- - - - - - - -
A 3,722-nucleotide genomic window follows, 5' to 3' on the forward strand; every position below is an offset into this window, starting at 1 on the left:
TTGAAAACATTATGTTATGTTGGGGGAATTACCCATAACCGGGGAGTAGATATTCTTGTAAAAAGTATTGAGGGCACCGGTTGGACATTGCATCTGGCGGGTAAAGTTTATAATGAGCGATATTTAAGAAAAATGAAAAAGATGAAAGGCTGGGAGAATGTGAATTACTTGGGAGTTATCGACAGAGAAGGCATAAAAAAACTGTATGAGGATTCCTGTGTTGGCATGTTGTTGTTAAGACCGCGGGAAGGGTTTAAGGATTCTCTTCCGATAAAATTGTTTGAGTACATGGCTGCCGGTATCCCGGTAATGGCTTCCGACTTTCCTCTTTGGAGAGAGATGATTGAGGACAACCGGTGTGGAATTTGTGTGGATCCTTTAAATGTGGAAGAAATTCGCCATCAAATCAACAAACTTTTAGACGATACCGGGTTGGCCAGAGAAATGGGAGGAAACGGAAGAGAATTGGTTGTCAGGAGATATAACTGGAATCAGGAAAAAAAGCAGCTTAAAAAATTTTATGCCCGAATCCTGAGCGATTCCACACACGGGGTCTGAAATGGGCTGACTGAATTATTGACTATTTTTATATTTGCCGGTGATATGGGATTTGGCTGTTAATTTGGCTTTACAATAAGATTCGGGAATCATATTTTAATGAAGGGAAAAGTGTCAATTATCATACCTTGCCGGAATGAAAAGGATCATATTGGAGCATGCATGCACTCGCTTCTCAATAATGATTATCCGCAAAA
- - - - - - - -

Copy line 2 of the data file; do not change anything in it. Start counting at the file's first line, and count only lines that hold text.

TTGAAAACATTATGTTATGTTGGGGGAATTACCCATAACCGGGGAGTAGATATTCTTGTAAAAAGTATTGAGGGCACCGGTTGGACATTGCATCTGGCGGGTAAAGTTTATAATGAGCGATATTTAAGAAAAATGAAAAAGATGAAAGGCTGGGAGAATGTGAATTACTTGGGAGTTATCGACAGAGAAGGCATAAAAAAACTGTATGAGGATTCCTGTGTTGGCATGTTGTTGTTAAGACCGCGGGAAGGGTTTAAGGATTCTCTTCCGATAAAATTGTTTGAGTACATGGCTGCCGGTATCCCGGTAATGGCTTCCGACTTTCCTCTTTGGAGAGAGATGATTGAGGACAACCGGTGTGGAATTTGTGTGGATCCTTTAAATGTGGAAGAAATTCGCCATCAAATCAACAAACTTTTAGACGATACCGGGTTGGCCAGAGAAATGGGAGGAAACGGAAGAGAATTGGTTGTCAGGAGATATAACTGGAATCAGGAAAAAAAGCAGCTTAAAAAATTTTATGCCCGAATCCTGAGCGATTCCACACACGGGGTCTGAAATGGGCTGACTGAATTATTGACTATTTTTATATTTGCCGGTGATATGGGATTTGGCTGTTAATTTGGCTTTACAATAAGATTCGGGAATCATATTTTAATGAAGGGAAAAGTGTCAATTATCATACCTTGCCGGAATGAAAAGGATCATATTGGAGCATGCATGCACTCGCTTCTCAATAATGATTATCCGCAAAA